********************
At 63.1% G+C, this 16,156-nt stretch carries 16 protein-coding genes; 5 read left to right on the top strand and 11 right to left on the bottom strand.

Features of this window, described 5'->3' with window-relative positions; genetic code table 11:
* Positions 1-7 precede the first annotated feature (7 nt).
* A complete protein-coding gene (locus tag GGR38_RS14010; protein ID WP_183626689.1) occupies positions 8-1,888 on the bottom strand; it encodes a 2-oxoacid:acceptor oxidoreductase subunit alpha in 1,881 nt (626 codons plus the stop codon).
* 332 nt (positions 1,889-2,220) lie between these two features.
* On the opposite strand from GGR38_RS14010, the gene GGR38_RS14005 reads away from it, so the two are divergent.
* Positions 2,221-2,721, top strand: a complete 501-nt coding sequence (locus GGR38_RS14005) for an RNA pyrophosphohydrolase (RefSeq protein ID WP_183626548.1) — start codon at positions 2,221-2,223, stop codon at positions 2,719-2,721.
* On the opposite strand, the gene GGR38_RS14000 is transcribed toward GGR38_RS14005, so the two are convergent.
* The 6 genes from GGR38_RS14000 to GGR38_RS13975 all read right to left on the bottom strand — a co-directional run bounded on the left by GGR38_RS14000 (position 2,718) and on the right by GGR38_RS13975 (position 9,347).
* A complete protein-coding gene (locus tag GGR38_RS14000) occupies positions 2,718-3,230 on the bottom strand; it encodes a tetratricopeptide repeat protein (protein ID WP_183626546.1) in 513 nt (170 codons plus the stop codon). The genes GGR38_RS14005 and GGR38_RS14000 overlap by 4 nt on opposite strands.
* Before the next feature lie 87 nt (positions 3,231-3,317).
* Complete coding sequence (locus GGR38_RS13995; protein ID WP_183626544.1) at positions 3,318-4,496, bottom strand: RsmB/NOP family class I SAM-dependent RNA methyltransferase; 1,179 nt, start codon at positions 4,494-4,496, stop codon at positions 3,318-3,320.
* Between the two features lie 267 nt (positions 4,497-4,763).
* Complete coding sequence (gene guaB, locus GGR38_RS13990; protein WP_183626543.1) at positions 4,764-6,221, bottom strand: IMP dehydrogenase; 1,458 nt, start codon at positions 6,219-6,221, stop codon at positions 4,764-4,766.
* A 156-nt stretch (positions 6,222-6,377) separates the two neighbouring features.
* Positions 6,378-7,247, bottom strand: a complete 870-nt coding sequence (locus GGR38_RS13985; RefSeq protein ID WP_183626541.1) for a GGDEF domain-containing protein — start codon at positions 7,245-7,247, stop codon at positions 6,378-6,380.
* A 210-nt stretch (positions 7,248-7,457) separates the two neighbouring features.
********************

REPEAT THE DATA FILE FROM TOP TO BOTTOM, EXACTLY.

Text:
At 63.1% G+C, this 16,156-nt stretch carries 16 protein-coding genes; 5 read left to right on the top strand and 11 right to left on the bottom strand.

Features of this window, described 5'->3' with window-relative positions; genetic code table 11:
* Positions 1-7 precede the first annotated feature (7 nt).
* A complete protein-coding gene (locus tag GGR38_RS14010; protein ID WP_183626689.1) occupies positions 8-1,888 on the bottom strand; it encodes a 2-oxoacid:acceptor oxidoreductase subunit alpha in 1,881 nt (626 codons plus the stop codon).
* 332 nt (positions 1,889-2,220) lie between these two features.
* On the opposite strand from GGR38_RS14010, the gene GGR38_RS14005 reads away from it, so the two are divergent.
* Positions 2,221-2,721, top strand: a complete 501-nt coding sequence (locus GGR38_RS14005) for an RNA pyrophosphohydrolase (RefSeq protein ID WP_183626548.1) — start codon at positions 2,221-2,223, stop codon at positions 2,719-2,721.
* On the opposite strand, the gene GGR38_RS14000 is transcribed toward GGR38_RS14005, so the two are convergent.
* The 6 genes from GGR38_RS14000 to GGR38_RS13975 all read right to left on the bottom strand — a co-directional run bounded on the left by GGR38_RS14000 (position 2,718) and on the right by GGR38_RS13975 (position 9,347).
* A complete protein-coding gene (locus tag GGR38_RS14000) occupies positions 2,718-3,230 on the bottom strand; it encodes a tetratricopeptide repeat protein (protein ID WP_183626546.1) in 513 nt (170 codons plus the stop codon). The genes GGR38_RS14005 and GGR38_RS14000 overlap by 4 nt on opposite strands.
* Before the next feature lie 87 nt (positions 3,231-3,317).
* Complete coding sequence (locus GGR38_RS13995; protein ID WP_183626544.1) at positions 3,318-4,496, bottom strand: RsmB/NOP family class I SAM-dependent RNA methyltransferase; 1,179 nt, start codon at positions 4,494-4,496, stop codon at positions 3,318-3,320.
* Between the two features lie 267 nt (positions 4,497-4,763).
* Complete coding sequence (gene guaB, locus GGR38_RS13990; protein WP_183626543.1) at positions 4,764-6,221, bottom strand: IMP dehydrogenase; 1,458 nt, start codon at positions 6,219-6,221, stop codon at positions 4,764-4,766.
* A 156-nt stretch (positions 6,222-6,377) separates the two neighbouring features.
* Positions 6,378-7,247, bottom strand: a complete 870-nt coding sequence (locus GGR38_RS13985; RefSeq protein ID WP_183626541.1) for a GGDEF domain-containing protein — start codon at positions 7,245-7,247, stop codon at positions 6,378-6,380.
* A 210-nt stretch (positions 7,248-7,457) separates the two neighbouring features.